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Winter wellness: How to boost your mood in colder months

Here are expert-recommended strategies to combat the winter blues

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Rex, a 2-year-old border collie/chihuahua mix, plays in Reservoir Park in Salt Lake City on Dec. 14, 2022.

Rex, a 2-year-old border collie/chihuahua mix, plays in Reservoir Park in Salt Lake City on Dec. 14, 2022.

Laura Seitz, Deseret News

As fall arrives, days are getting shorter and colder. For many people, that means the winter blues will be arriving soon, but experts say there are ways to shrug off those downcast feelings.

“Winter blues is a general term, not a medical diagnosis. It’s fairly common, and it’s more mild than serious. It usually clears up on its own in a fairly short amount of time,” Dr. Matthew Rudorfer, a mental health expert at the National Institute of Health, said.

Symptoms of seasonal depression can include “increased sleep and daytime drowsiness, loss of interest and pleasure in activities formerly enjoyed, social withdrawal and increased sensitivity to rejection, irritability and anxiety, feelings of guilt and hopelessness and fatigue, or low energy level,” per Johns Hopkins Medicine.

If colder weather gets you down, here are a few strategies to use to combat seasonal sadness:

Mindful meditation

Being present can help you appreciate the small moments. Practicing meditation, even if it’s just for a few minutes each day, can help center your mind and provide clarity.

Regular meditation has been shown to improve symptoms of anxiety and depression in individuals who struggle with it by changing the way the brain responds to stressful feelings, according to Harvard Health.

“One way to fall into the rhythm of winter rather than fight it is to look inward. This may help you reap many rewards, such as peace, tranquility, insight and creativity, as well as feelings of kindness and generosity to your fellow human beings,” according to Spritual+Health.

Keep a journal

Writing down things you’re grateful for can shift your perspective from what’s lacking or negative to what’s abundant in your life. Studies have shown that, over time, this can significantly boost your mood.

Everyday Health said journaling “works by helping you prioritize life’s problems and identifying your depression triggers, as well as what helps lift your mood.”

Keep in touch

Talk to friends or family when you’re feeling blue. Simply sharing your feelings or hearing someone else’s voice can make a difference.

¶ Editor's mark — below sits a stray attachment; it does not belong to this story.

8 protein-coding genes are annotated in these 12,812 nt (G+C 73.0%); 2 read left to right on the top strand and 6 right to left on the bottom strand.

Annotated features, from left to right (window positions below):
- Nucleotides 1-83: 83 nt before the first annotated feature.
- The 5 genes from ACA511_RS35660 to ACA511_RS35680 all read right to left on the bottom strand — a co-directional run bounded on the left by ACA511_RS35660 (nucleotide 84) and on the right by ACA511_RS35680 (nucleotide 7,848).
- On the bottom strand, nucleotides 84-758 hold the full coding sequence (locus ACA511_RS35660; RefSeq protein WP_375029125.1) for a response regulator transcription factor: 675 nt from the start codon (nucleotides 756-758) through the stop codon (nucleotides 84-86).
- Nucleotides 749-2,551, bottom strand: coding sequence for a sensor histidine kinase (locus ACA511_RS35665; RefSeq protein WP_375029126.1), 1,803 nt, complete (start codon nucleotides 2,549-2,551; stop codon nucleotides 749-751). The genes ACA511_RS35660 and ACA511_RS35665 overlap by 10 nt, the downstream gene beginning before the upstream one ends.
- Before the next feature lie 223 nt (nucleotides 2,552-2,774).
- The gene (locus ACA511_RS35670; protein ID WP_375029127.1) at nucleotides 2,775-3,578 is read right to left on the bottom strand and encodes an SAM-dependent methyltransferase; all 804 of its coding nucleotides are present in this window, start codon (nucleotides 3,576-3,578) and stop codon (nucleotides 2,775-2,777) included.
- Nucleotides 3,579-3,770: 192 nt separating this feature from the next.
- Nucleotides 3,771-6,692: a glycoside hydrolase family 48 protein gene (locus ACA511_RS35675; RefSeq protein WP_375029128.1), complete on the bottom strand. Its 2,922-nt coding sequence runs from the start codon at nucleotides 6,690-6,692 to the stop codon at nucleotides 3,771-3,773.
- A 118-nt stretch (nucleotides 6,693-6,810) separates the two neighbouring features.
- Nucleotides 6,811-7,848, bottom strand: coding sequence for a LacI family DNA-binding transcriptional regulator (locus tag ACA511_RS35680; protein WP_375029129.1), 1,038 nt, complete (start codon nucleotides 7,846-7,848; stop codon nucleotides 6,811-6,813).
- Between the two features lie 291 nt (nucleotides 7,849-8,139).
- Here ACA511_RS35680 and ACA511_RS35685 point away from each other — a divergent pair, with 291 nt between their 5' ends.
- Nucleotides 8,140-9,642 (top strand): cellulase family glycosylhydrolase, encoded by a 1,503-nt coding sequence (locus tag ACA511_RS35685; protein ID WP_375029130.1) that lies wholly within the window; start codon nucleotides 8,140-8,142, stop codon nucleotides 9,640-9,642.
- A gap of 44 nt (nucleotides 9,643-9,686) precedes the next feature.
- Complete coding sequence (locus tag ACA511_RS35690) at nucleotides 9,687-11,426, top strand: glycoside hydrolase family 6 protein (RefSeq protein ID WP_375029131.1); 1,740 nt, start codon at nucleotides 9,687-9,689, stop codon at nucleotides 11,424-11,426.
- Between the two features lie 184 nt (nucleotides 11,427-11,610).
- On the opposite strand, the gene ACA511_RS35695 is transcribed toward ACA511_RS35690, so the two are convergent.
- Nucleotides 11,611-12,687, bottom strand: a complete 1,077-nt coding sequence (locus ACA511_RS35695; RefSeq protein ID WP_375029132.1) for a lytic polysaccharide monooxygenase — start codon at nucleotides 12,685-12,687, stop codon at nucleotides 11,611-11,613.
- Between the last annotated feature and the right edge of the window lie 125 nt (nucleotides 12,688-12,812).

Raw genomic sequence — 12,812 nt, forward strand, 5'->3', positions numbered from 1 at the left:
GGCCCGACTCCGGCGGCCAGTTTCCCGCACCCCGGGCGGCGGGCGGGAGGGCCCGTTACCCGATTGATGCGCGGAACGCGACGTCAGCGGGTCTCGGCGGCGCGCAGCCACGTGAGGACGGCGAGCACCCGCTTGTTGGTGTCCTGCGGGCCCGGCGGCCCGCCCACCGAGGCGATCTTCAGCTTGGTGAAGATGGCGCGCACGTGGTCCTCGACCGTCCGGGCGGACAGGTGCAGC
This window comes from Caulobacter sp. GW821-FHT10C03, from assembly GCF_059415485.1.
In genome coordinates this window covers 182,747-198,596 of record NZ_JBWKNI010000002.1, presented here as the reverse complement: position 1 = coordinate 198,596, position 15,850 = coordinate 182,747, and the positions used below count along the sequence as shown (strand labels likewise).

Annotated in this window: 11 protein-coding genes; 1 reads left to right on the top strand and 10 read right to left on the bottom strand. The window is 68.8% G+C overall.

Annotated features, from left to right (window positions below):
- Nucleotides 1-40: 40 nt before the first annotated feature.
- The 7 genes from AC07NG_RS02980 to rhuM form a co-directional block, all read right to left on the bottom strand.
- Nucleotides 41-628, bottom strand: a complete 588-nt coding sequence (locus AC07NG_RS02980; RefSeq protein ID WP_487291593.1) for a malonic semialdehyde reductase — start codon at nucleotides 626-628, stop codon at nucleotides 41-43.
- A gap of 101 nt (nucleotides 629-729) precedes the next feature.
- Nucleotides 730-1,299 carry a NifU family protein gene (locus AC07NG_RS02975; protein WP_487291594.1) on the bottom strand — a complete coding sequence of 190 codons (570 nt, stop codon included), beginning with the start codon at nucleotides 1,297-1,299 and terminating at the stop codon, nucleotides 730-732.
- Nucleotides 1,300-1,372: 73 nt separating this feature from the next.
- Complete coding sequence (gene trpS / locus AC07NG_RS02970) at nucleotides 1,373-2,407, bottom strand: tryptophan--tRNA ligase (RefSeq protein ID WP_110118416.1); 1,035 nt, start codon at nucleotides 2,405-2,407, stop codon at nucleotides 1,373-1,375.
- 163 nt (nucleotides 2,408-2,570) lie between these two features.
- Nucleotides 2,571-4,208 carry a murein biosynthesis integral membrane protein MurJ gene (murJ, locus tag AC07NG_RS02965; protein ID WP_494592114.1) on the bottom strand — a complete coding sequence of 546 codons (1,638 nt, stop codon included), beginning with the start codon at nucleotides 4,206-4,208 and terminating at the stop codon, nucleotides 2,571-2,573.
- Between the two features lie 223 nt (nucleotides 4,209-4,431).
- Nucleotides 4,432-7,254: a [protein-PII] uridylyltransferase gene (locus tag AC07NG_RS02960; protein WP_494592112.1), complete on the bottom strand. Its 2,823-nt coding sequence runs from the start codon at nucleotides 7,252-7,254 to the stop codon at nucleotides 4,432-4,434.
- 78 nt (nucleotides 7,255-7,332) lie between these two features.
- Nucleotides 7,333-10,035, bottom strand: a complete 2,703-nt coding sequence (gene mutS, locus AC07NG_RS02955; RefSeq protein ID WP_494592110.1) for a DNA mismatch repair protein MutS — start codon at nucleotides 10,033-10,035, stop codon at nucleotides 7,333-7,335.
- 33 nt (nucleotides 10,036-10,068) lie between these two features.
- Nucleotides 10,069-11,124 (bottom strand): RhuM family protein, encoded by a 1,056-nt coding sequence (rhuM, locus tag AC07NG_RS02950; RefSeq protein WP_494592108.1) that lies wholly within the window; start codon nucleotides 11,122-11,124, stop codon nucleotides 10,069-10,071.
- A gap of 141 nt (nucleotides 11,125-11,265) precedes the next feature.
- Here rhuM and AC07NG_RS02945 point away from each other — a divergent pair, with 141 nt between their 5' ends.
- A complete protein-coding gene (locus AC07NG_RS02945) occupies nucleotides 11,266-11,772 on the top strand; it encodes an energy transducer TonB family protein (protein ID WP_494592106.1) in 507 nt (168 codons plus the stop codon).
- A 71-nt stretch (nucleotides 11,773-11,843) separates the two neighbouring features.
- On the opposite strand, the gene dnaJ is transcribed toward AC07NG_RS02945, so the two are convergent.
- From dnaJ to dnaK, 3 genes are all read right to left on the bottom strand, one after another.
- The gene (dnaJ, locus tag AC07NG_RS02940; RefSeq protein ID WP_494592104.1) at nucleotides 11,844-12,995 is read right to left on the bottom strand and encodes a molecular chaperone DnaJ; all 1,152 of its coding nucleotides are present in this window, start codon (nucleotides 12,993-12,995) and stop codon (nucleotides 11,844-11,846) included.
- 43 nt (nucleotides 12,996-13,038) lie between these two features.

“Close relationships are vital in reducing isolation and helping you manage” seasonal depression, per Help Guide. “Participate in social activities, even if you don’t feel like it. It may feel more comfortable to retreat into your shell, but being around other people will boost your mood.”

When it’s cold outside, and you’re not in the mood to leave your warm bed, try to fight the urge to stay in. You’ll get more satisfaction from going out with friends than watching the latest Hallmark Christmas rom-com.

Participate in activities you love

Whether it’s reading, painting, playing music or any other hobby, engaging in activities you love can be a source of joy and distraction

“It could be anything, such as playing bridge, singing, knitting, joining a gym, keeping a journal or writing a blog. The important thing is that you have something to look forward to and concentrate on,” Sue Pavlovich of the Seasonal Affective Disorder Association told Scotland’s National Health Information Services.

Pavlovich emphasized that what works for one person may not work for another in combatting the winter blues, so experimenting with different activities is important.


Physical activity releases endorphins, which are natural mood lifters. Even a short walk can make a difference.

“There’s convincing evidence that 30 minutes of vigorous exercise three times a week is effective against depression and anecdotal evidence that lighter exercise will have a beneficial effect, too,” Dr. Andrew McCulloch, former chief executive officer of the Mental Health Foundation, told the National Health Information Services.

Everyday Health shared fun exercises to do in colder weather:

  • Skiing.
  • Ice skating.
  • Brisk walking.
  • Sledding.
  • Snowshoeing.

Seek natural light

Being outside under the sun and in nature has a way of grounding us and providing a sense of peace.

“For both seasonal and nonseasonal depression, the effectiveness of light therapy is approximately the same as antidepressant medications or popular forms of psychotherapy such as cognitive behavioral therapy,” Dr. Richard S. Schwartz, associate professor of psychiatry at Harvard Medical School, told Harvard Health.

It may not be the same as lying out by the pool catching UV rays, but any natural light is better for your health than hibernating all winter.

Seek additional help

Sometimes, the best course of action is to speak to a therapist or counselor. They can provide strategies tailored to your personal circumstances.

According to Johns Hopkins Medicine, seasonal depression affects women more than men. “Without treatment, depression can last weeks, months or years, but most people respond well to medication, therapy or a combination of the two.”

“Most people with clinical depression who seek treatment see improvement, usually within weeks,” Johns Hopkins Medicine reported.